A pair of
BECAUSE our Books of the Year wrap-up took up all available space last week I didn’t get a chance to say merry Christmas. I hope all readers had a rich yulefest, and I wish everyone the best for the remainder of the holiday season. SPEAKING of the books of the year, the main thing I look for in such summaries is the multiple mention, especially of a title I don’t know much about. In our article last week, the most mentioned ‘‘book of 2012’’ was Elizabeth Harrower’s 1966 novel The Watch Tower, republished 46 years later as part of the Text Classics initiative. With the likes of Helen Garner and Delia Falconer naming it the best book they read this year, The Watch Tower has rocketed up my holiday reading list.
In the British best of 2012 lists, the book that keeps popping up is the seven-volume, 5000-plus page The Cambridge Edition of the Works of Ben Jonson. Now at $1800 or so, this is not a title you are likely to stroll down to the bookstore to buy tomorrow, if ever, but its prominence in the best books lists made me think we should draw attention to it, hence Peter Craven’s lead review this week. The Cambridge Jonson has a strong local connection via co-editor Ian Donaldson, the distinguished Australian scholar and author of several works on the great poet and dramatist. The other, and far more affordable, work of nonfiction that seems to be on everyone’s don’t miss list is Katherine Boo’s account of life in a Mumbai slum, Behind the Beautiful Forevers. In terms of fiction, Hilary Mantel’s Man Booker Prize winner, Bring up the Bodies, is an expected regular on the best books lists emanating from Britain, but the novel that has caught my eye, in terms of multiple mentions, is John Banville’s Ancient Light.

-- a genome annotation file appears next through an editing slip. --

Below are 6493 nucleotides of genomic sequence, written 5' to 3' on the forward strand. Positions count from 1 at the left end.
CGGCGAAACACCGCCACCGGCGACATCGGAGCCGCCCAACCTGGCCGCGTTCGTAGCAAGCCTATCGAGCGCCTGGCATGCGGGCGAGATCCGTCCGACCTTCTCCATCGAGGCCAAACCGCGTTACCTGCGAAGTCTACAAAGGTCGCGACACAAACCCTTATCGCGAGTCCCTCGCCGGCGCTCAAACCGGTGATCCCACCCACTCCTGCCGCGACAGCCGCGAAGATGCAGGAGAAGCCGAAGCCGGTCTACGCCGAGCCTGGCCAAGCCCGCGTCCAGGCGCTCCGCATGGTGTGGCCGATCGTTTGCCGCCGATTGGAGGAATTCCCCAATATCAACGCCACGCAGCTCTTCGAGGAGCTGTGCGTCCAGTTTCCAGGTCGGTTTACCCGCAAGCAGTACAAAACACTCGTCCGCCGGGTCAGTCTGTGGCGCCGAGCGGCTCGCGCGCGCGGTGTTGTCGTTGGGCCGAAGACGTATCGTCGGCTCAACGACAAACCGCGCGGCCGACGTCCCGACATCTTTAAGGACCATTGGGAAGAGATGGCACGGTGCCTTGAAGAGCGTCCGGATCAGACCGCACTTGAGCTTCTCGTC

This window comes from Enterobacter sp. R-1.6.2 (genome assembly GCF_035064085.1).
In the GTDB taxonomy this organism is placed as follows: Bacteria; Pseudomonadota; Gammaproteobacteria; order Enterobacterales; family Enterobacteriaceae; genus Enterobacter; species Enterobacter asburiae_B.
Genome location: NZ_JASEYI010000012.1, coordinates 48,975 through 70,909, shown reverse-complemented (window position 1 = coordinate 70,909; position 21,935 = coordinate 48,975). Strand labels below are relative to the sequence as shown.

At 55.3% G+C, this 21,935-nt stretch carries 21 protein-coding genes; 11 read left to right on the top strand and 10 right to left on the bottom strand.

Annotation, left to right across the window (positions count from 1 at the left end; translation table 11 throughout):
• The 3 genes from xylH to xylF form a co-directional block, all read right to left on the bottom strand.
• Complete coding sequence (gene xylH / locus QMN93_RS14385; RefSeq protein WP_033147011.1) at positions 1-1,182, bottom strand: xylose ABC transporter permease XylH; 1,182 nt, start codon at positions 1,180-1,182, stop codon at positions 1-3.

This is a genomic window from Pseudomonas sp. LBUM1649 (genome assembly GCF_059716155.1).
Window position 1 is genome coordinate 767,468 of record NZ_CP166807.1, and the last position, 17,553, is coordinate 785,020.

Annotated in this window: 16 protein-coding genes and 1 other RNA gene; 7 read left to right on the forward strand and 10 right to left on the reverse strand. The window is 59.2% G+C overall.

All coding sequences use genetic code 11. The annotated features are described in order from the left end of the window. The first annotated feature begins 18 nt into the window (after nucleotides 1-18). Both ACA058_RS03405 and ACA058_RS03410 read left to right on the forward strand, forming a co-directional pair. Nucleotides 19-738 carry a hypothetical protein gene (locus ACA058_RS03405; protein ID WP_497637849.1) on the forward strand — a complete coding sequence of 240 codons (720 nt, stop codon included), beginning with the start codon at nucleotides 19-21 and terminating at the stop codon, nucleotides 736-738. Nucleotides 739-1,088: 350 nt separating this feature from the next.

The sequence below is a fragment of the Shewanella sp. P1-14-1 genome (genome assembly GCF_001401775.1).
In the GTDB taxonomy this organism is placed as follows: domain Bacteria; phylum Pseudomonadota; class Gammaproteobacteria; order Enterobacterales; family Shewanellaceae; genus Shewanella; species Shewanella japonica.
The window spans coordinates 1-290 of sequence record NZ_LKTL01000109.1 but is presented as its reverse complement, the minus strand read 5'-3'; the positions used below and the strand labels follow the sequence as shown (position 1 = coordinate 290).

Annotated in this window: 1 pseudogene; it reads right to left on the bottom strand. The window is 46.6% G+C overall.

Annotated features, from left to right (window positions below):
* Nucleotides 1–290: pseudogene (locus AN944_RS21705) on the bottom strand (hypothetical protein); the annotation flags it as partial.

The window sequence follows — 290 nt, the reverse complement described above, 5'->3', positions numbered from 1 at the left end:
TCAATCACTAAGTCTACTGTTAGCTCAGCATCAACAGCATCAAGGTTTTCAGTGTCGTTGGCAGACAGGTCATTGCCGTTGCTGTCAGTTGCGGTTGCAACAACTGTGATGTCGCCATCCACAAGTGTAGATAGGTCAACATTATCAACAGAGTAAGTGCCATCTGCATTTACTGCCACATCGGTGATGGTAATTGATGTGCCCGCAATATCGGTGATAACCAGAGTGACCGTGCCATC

In the US, Behind the Beautiful Forevers is on most of the best books lists I’ve seen and Bring up the Bodies is prominent too. Of local novelists, in this year when the Pulitzer people decided not to award a prize for fiction, Richard Ford’s Canada is perhaps the most mentioned. But the title that jumps out from the American lists is a comic book, albeit one on a grand scale: Chris Ware’s Building Stories, which was reviewed here on December 15.
So, can we make a call on the book of 2012? Certainly Mantel’s Bring up the Bodies is a contender: she became the first woman to win the Booker twice and the fastest dual Booker winner, with only three years between Wolf Hall and its sequel. But when it comes to sales, readership and impact on publishing, there can be only one winner: British author EL James and her Fifty Shades trilogy, published between June last year and April this year. The three erotic novels have sold more than 60 million copies worldwide, spawned a host of imitations and parodies and kept Bret Easton Ellis up late at night on Twitter arguing about who should be cast in the film version.
‘‘I don’t know if I’ll ever be able to do it again. Maybe this is all a fluke, you know?’’ Erika Leonard James, in an interview published in September. MY book of the year? A difficult choice but if I take a moment to think about the one that has lingered most in my mind it is Janette Turner Hospital’s unsettling short fiction-memoir collection Forecast: Turbulence. NEXT week we will feature a preview of books to look out for in 2013. I’ll be taking some leave after that and this column will return in February. Until then, happy reading.